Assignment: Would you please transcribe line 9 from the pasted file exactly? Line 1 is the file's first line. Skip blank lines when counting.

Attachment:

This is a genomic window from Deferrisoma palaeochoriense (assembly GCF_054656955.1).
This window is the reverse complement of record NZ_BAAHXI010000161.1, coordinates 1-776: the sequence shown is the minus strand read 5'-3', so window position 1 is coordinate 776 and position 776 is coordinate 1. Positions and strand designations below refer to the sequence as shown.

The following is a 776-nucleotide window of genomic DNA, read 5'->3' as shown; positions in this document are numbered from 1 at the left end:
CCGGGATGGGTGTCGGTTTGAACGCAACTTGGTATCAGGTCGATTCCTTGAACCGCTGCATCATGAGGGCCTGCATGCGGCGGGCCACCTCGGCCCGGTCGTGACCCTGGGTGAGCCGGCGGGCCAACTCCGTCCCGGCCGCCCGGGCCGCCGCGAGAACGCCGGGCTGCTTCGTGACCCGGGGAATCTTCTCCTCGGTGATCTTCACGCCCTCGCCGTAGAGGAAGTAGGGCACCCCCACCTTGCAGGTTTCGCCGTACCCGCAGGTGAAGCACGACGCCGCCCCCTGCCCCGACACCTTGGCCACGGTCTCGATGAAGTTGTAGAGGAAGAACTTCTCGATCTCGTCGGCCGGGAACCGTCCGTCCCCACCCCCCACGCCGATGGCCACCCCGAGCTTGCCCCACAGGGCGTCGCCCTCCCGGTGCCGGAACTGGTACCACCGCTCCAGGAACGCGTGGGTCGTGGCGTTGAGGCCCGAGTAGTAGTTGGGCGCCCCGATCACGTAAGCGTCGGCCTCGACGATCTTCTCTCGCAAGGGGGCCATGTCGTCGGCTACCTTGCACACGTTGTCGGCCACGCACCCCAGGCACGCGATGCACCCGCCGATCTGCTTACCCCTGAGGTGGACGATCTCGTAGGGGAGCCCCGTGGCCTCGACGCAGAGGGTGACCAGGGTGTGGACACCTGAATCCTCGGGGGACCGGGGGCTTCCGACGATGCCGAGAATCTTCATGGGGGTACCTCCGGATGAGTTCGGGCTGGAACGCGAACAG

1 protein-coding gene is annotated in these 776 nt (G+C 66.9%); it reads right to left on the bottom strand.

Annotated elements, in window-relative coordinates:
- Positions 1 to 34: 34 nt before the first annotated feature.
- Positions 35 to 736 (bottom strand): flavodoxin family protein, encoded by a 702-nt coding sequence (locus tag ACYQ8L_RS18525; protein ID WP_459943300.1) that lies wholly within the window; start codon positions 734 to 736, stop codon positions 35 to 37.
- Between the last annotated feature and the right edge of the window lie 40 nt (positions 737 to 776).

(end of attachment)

- Between the last annotated feature and the right edge of the window lie 40 nt (positions 737 to 776).